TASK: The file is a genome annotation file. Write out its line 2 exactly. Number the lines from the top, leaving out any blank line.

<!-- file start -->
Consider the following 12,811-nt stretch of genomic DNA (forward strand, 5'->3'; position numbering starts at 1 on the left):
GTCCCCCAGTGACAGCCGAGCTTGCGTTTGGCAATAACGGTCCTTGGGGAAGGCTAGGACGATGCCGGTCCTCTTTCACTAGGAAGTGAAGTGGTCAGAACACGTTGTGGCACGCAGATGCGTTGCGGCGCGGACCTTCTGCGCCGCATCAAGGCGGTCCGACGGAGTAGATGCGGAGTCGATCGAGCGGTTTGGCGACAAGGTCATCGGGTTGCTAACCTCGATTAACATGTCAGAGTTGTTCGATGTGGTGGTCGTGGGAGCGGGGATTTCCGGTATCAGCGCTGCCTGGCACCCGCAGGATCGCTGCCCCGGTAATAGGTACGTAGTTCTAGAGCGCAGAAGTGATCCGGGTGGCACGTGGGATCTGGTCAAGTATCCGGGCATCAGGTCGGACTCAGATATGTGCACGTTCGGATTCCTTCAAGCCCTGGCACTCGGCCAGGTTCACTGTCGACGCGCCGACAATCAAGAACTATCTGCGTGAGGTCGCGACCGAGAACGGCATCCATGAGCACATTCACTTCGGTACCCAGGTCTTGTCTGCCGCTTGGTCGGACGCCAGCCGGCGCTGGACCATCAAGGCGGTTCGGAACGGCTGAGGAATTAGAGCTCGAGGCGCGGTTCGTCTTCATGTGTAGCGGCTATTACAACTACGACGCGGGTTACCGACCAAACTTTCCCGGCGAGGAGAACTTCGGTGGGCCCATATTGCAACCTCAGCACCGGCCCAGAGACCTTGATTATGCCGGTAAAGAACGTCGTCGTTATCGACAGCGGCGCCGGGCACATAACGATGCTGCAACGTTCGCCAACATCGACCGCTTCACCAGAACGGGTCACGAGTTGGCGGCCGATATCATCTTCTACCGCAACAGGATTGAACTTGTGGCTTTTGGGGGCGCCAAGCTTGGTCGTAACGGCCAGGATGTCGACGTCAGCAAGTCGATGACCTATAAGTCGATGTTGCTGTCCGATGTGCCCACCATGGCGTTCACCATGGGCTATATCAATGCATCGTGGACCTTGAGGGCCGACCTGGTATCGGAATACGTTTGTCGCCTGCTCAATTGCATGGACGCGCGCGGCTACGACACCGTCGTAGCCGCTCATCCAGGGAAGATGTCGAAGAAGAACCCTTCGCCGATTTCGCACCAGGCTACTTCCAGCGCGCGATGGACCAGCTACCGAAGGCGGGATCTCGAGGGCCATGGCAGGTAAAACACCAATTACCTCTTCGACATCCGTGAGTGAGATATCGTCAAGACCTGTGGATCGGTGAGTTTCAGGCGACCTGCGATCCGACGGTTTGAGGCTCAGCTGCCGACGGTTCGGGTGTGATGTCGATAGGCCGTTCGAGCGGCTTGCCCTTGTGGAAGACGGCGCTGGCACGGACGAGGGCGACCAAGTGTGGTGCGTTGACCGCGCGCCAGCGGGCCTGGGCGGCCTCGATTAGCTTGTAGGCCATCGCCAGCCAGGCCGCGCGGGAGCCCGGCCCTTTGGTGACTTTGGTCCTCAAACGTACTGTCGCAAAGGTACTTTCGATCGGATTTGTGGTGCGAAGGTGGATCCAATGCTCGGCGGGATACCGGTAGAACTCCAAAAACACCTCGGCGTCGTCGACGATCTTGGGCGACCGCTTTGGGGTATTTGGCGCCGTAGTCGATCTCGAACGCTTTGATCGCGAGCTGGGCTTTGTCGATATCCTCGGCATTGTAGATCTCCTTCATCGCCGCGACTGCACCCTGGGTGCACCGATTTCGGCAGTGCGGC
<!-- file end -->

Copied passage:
GTCCCCCAGTGACAGCCGAGCTTGCGTTTGGCAATAACGGTCCTTGGGGAAGGCTAGGACGATGCCGGTCCTCTTTCACTAGGAAGTGAAGTGGTCAGAACACGTTGTGGCACGCAGATGCGTTGCGGCGCGGACCTTCTGCGCCGCATCAAGGCGGTCCGACGGAGTAGATGCGGAGTCGATCGAGCGGTTTGGCGACAAGGTCATCGGGTTGCTAACCTCGATTAACATGTCAGAGTTGTTCGATGTGGTGGTCGTGGGAGCGGGGATTTCCGGTATCAGCGCTGCCTGGCACCCGCAGGATCGCTGCCCCGGTAATAGGTACGTAGTTCTAGAGCGCAGAAGTGATCCGGGTGGCACGTGGGATCTGGTCAAGTATCCGGGCATCAGGTCGGACTCAGATATGTGCACGTTCGGATTCCTTCAAGCCCTGGCACTCGGCCAGGTTCACTGTCGACGCGCCGACAATCAAGAACTATCTGCGTGAGGTCGCGACCGAGAACGGCATCCATGAGCACATTCACTTCGGTACCCAGGTCTTGTCTGCCGCTTGGTCGGACGCCAGCCGGCGCTGGACCATCAAGGCGGTTCGGAACGGCTGAGGAATTAGAGCTCGAGGCGCGGTTCGTCTTCATGTGTAGCGGCTATTACAACTACGACGCGGGTTACCGACCAAACTTTCCCGGCGAGGAGAACTTCGGTGGGCCCATATTGCAACCTCAGCACCGGCCCAGAGACCTTGATTATGCCGGTAAAGAACGTCGTCGTTATCGACAGCGGCGCCGGGCACATAACGATGCTGCAACGTTCGCCAACATCGACCGCTTCACCAGAACGGGTCACGAGTTGGCGGCCGATATCATCTTCTACCGCAACAGGATTGAACTTGTGGCTTTTGGGGGCGCCAAGCTTGGTCGTAACGGCCAGGATGTCGACGTCAGCAAGTCGATGACCTATAAGTCGATGTTGCTGTCCGATGTGCCCACCATGGCGTTCACCATGGGCTATATCAATGCATCGTGGACCTTGAGGGCCGACCTGGTATCGGAATACGTTTGTCGCCTGCTCAATTGCATGGACGCGCGCGGCTACGACACCGTCGTAGCCGCTCATCCAGGGAAGATGTCGAAGAAGAACCCTTCGCCGATTTCGCACCAGGCTACTTCCAGCGCGCGATGGACCAGCTACCGAAGGCGGGATCTCGAGGGCCATGGCAGGTAAAACACCAATTACCTCTTCGACATCCGTGAGTGAGATATCGTCAAGACCTGTGGATCGGTGAGTTTCAGGCGACCTGCGATCCGACGGTTTGAGGCTCAGCTGCCGACGGTTCGGGTGTGATGTCGATAGGCCGTTCGAGCGGCTTGCCCTTGTGGAAGACGGCGCTGGCACGGACGAGGGCGACCAAGTGTGGTGCGTTGACCGCGCGCCAGCGGGCCTGGGCGGCCTCGATTAGCTTGTAGGCCATCGCCAGCCAGGCCGCGCGGGAGCCCGGCCCTTTGGTGACTTTGGTCCTCAAACGTACTGTCGCAAAGGTACTTTCGATCGGATTTGTGGTGCGAAGGTGGATCCAATGCTCGGCGGGATACCGGTAGAACTCCAAAAACACCTCGGCGTCGTCGACGATCTTGGGCGACCGCTTTGGGGTATTTGGCGCCGTAGTCGATCTCGAACGCTTTGATCGCGAGCTGGGCTTTGTCGATATCCTCGGCATTGTAGATCTCCTTCATCGCCGCGACTGCACCCTGGGTGCACCGATTTCGGCAGTGCGGC